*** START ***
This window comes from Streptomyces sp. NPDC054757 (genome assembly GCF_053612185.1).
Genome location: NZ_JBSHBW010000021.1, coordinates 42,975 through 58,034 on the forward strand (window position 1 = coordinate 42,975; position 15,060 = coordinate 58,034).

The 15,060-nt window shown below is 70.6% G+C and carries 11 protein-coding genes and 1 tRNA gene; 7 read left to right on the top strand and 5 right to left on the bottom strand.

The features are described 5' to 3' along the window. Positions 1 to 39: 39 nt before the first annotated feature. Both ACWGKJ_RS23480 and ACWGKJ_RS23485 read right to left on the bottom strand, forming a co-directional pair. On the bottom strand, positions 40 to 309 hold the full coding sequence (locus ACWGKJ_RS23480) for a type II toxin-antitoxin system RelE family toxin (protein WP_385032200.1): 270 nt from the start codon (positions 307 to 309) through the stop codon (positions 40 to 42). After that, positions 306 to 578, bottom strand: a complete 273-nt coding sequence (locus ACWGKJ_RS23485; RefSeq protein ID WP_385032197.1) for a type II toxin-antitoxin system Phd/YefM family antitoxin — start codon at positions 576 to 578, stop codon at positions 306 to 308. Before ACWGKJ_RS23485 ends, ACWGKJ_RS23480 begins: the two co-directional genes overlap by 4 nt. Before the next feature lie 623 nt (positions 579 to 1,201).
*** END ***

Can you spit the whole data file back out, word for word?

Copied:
This window comes from Streptomyces sp. NPDC054757 (genome assembly GCF_053612185.1).
Genome location: NZ_JBSHBW010000021.1, coordinates 42,975 through 58,034 on the forward strand (window position 1 = coordinate 42,975; position 15,060 = coordinate 58,034).

The 15,060-nt window shown below is 70.6% G+C and carries 11 protein-coding genes and 1 tRNA gene; 7 read left to right on the top strand and 5 right to left on the bottom strand.

The features are described 5' to 3' along the window. Positions 1 to 39: 39 nt before the first annotated feature. Both ACWGKJ_RS23480 and ACWGKJ_RS23485 read right to left on the bottom strand, forming a co-directional pair. On the bottom strand, positions 40 to 309 hold the full coding sequence (locus ACWGKJ_RS23480) for a type II toxin-antitoxin system RelE family toxin (protein WP_385032200.1): 270 nt from the start codon (positions 307 to 309) through the stop codon (positions 40 to 42). After that, positions 306 to 578, bottom strand: a complete 273-nt coding sequence (locus ACWGKJ_RS23485; RefSeq protein ID WP_385032197.1) for a type II toxin-antitoxin system Phd/YefM family antitoxin — start codon at positions 576 to 578, stop codon at positions 306 to 308. Before ACWGKJ_RS23485 ends, ACWGKJ_RS23480 begins: the two co-directional genes overlap by 4 nt. Before the next feature lie 623 nt (positions 579 to 1,201).